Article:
Causes of breast pain
Breast pain can be caused by a variety of factors. Two of the most common causes are hormone fluctuations and fibrocystic (lumpy) breasts.
A womanâ€™s menstrual cycle causes hormone fluctuations in estrogen and progesterone. These two hormones can cause a womanâ€™s breasts to feel swollen, lumpy, and sometimes painful.
Women sometimes report that this pain gets worse as they get older due to increased sensitivity to hormones as a woman ages. Sometimes, women who experience menstrual-related pain wonâ€™t have the pain after menopause.
If breast pain is due to hormone fluctuations, you will usually notice the pain getting worse two to three days before your period. Sometimes the pain will continue throughout your menstrual cycle.
To determine whether your breast pain is linked to your menstrual cycle, keep a log of your periods and note when you experience pain throughout the month. After a cycle or two, a pattern may become clear.
As a woman ages, her breasts experience changes known as involution. This is when breast tissue is replaced by fat. A side effect of this is the development of cysts and more fibrous tissue. These are known as fibrocystic changes or fibrocystic breast tissue.
While fibrocystic breasts donâ€™t always cause pain, they can. These changes arenâ€™t usually cause for concern.
Fibrocystic breasts can feel lumpy and can increase tenderness. This most usually occurs in the upper and outer portions of the breasts. The lumps can also enlarge in size around the time of your menstrual cycle.
Breastfeeding and breast pain
Breastfeeding is a natural and nutritious way to feed your infant, but it isnâ€™t without its pitfalls and difficulties. You can experience breast pain while breastfeeding for a number of reasons. These include:
Mastitis is an infection of your milk ducts. This can cause severe and strong pain as well as cracked, itching, burning, or blistering on the nipples. Other symptoms include red streaks on the breasts, fever, and chills. Your doctor will treat these with antibiotics.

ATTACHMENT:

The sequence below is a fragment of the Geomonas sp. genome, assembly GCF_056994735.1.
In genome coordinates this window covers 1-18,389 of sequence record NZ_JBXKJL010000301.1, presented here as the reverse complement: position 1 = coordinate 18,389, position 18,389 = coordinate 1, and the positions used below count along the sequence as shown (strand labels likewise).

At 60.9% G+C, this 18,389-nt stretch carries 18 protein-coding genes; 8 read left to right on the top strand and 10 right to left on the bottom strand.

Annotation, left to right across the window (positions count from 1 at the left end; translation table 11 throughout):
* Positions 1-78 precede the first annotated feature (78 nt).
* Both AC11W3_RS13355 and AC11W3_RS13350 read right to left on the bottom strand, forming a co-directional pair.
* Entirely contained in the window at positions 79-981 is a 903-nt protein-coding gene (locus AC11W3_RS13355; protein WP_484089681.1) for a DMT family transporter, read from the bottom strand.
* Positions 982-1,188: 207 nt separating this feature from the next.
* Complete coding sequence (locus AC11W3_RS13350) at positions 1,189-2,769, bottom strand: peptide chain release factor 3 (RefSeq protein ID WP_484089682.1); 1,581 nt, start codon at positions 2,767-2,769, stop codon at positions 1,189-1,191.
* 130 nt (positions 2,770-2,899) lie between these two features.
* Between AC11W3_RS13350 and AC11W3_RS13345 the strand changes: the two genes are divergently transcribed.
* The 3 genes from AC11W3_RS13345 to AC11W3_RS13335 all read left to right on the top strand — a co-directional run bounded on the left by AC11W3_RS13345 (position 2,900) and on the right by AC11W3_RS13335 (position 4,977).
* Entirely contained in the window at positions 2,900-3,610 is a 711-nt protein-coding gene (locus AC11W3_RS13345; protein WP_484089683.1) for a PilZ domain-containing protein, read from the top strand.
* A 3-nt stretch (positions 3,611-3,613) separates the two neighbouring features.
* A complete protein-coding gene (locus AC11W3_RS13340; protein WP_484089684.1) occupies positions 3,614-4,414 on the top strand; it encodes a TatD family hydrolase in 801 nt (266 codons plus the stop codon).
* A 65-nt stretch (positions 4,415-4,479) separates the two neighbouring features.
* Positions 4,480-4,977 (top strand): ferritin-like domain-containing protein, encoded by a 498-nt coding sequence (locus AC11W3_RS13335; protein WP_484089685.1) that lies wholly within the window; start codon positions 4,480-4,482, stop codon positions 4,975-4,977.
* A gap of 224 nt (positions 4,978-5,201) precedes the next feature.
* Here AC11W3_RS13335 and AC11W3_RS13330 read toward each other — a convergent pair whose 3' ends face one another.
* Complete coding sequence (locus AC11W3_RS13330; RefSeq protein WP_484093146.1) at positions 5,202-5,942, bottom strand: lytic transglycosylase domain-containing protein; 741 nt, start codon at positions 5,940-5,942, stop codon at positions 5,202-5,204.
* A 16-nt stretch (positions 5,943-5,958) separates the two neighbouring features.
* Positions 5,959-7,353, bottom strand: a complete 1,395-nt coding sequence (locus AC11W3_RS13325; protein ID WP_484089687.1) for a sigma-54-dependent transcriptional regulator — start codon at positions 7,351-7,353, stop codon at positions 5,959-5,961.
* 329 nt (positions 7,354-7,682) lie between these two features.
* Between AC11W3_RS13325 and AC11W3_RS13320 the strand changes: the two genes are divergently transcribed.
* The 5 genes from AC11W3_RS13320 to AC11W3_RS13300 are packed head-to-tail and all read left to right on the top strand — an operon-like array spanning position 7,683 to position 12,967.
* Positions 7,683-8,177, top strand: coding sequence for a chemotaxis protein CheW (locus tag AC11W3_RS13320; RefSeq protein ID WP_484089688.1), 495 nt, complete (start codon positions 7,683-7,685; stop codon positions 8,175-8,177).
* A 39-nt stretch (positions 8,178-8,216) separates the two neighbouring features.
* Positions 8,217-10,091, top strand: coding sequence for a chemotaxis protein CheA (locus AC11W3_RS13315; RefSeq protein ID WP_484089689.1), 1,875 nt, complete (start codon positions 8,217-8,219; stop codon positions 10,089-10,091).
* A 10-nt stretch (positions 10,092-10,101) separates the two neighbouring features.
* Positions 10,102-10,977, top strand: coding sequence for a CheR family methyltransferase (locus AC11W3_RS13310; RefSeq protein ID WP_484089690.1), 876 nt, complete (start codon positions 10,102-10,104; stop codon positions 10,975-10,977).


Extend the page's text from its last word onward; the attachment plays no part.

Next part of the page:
Engorgement occurs when your breasts become overfull. Your breasts will appear enlarged and your skin will feel tight and painful. If you cannot feed your baby soon, you can try pumping or manually expressing your milk.
You can do this by placing your thumb on top of your breast and your fingers underneath your breast. Slowly roll your fingers back against your chest wall and forward toward your nipples to empty your breast.
If your baby isnâ€™t latching on appropriately to your nipple, you will likely experience breast pain. Signs your baby may not be latching properly include cracking nipples and nipple soreness.
A lactation consultant at the hospital where you gave birth can typically help you establish a healthier latch.
Remember: Breastfeeding doesnâ€™t have to hurt. See your doctor or call a lactation specialist if you are having difficulty breastfeeding. You can also visit La Leche League International to find a certified lactation consultant in your area.
Breast pain can have other causes, including:
The foods a woman eats may contribute to breast pain. Women who eat unhealthy diets, such as those high in fat and refined carbs, may also be at greater risk for breast pain.
Sometimes breast pain isnâ€™t because of your breasts, but because of irritation of the chest, arms, or back muscles. This is common if youâ€™ve engaged in activities such as raking, rowing, shoveling, and waterskiing.
Women with larger breasts or breasts that arenâ€™t in proportion to their frames can experience discomfort in their necks and shoulders.
If youâ€™ve had surgery on your breasts, pain from scar tissue formation can linger after the incisions have healed.
Antidepressants, hormone therapy, antibiotics, and medications for heart disease can all contribute to breast pain. While you shouldnâ€™t stop taking these medications if you have breast pain, talk to your doctor if alternative options are available.
Smoking is known to increase epinephrine levels in the breast tissue. This can make a womanâ€™s breasts hurt.
Is breast pain linked to breast cancer?
Breast pain is not usually linked to breast cancer. Having breast pain or fibrocystic breasts does not mean you are at higher risk of developing cancer. However, lumpy tissue may make it harder to see tumors on a mammogram.
If you have breast pain that is localized in only one area and that is consistent through the month with no fluctuations in pain level, call your doctor. Examples of diagnostic tests can include:
- Mammogram. Doctors use this imaging test to identify abnormalities in your breast tissue
- Ultrasound. An ultrasound is a scan that penetrates the breast tissue. Doctors can use it to identify lumps in breast tissue without exposing a woman to radiation.
- Magnetic resonance imaging (MRI). An MRI is used to create detailed images of breast tissue to identify potentially cancerous lesions.
- Biopsy. A biopsy is the removal of breast tissue so a doctor can examine the tissue under a microscope for the presence of cancerous cells.